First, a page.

A row of stone tools excavated from Saffaqah
Some of the stone tools
Shipton et. al, PLOS ONE, (2018)

Meanwhile, other hominin species, like our own Homo sapiens, were happily clambering up mountains to seek out better materials for their tools. Shipton suggests that H. erectus lacked the tendency toward exploration and curiosity that has helped our species thrive.

This “laziness,” combined with changes to their environment, was likely what did in H. erectus. As the humid environment around them became drier, H. erectus seemingly didn’t adapt: They didn't invent new kinds of tools to deal with the changing landscape, nor did they relocate or travel farther afield. The research team found the tools largely near dry river beds, suggesting that H. erectus neither progressed technologically nor modified their behavior for their altered habitat.

H. erectus did manage to walk upright as we do—a first in human evolution—and it was likely the first hominin to expand their habitat beyond Africa. But the combination of these two newly identified shortcomings may have contributed to H. erectus's demise.

[h/t Cosmos]

Intriguing New Theory Might Explain the Fate of Easter Island's Civilization


Standing up to 33 feet high and weighing 81 tons, the huge moai statues of Easter Island (Rapa Nui) are the most recognizable artifacts of a thriving civilization that peaked at the middle of the last millennium. For hundreds of years, Polynesian peoples lived on the small island 2300 miles west of Chile and developed a complex culture. By the 1700s, when Europeans first arrived, much of the society was decimated.

For years, scientists thought they knew why—but fresh archaeological evidence has provided an alternative theory.

The Journal of Pacific Archaeology published a paper [PDF] this week contradicting the commonly held belief that, in the 1600s, Rapa Nui's inhabitants descended into a Lord of the Flies–like era of infighting and violence as a result of dwindling resources. According to new research, the island’s population may not have devolved into barbarism. Instead, they were collaborating on toolmaking.

University of Queensland archaeologist Dale Simpson, Jr. theorized that the raw materials used in the carving tools would reveal clues about the dynamics of the community. He and his colleagues collected 17 tools found near the moai, including axe-like toki. Using a mass spectrometer to analyze the chemical composition of the tools and samples from stone quarries on the island, Simpson and his colleagues found that most of the toki came from a single quarry.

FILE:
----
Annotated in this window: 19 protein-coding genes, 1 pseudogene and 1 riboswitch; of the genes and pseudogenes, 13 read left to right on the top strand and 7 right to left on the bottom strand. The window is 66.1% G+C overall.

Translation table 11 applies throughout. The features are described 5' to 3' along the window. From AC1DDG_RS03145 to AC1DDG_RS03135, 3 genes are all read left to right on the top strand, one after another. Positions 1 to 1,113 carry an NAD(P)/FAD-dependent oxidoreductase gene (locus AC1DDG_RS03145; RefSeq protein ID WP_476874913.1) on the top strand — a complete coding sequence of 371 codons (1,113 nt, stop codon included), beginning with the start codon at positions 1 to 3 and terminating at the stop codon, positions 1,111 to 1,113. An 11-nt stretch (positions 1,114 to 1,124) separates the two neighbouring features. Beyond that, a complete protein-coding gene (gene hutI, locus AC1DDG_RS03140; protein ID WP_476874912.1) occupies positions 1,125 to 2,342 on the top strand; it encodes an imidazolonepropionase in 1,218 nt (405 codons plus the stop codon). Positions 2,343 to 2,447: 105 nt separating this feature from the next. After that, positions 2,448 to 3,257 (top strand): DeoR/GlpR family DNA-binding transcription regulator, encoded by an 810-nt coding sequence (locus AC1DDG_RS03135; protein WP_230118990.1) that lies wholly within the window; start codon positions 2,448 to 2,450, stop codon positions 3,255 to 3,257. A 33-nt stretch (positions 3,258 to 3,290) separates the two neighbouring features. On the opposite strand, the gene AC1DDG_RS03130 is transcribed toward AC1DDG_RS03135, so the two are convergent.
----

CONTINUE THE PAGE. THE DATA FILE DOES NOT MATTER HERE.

Simpson believes this is evidence that Rapa Nui's people had not fallen into violent conflict, but were instead sharing resources—or at least allowing one another access to a favorite quarry for tool production. If the islanders were split into factions, it’s unlikely that whoever was controlling the quarry would permit rivals to make use of it.

If accurate, it would join other recent theories that are drawing a revised picture of Rapa Nui's civilization. Explorers once described a surplus of spear-like objects presumably used for combat, but modern researchers examining the tools (called mata’a) in 2015 found that their surfaces were too blunt to pierce skin and were probably used for tilling soil.

While Simpson's take on the newly discovered carving tools is an intriguing theory, researchers aren't ready to rewrite history just yet. Other scholars, including study co-author Jo Anne Van Tilburg, point out that raw materials for the tools could have been seized by force or some form of coercion.

More research will be needed to see if Simpson’s new theory holds up. If it does, it would present a new wrinkle in the storied history of Rapa Nui.

[h/t Gizmodo]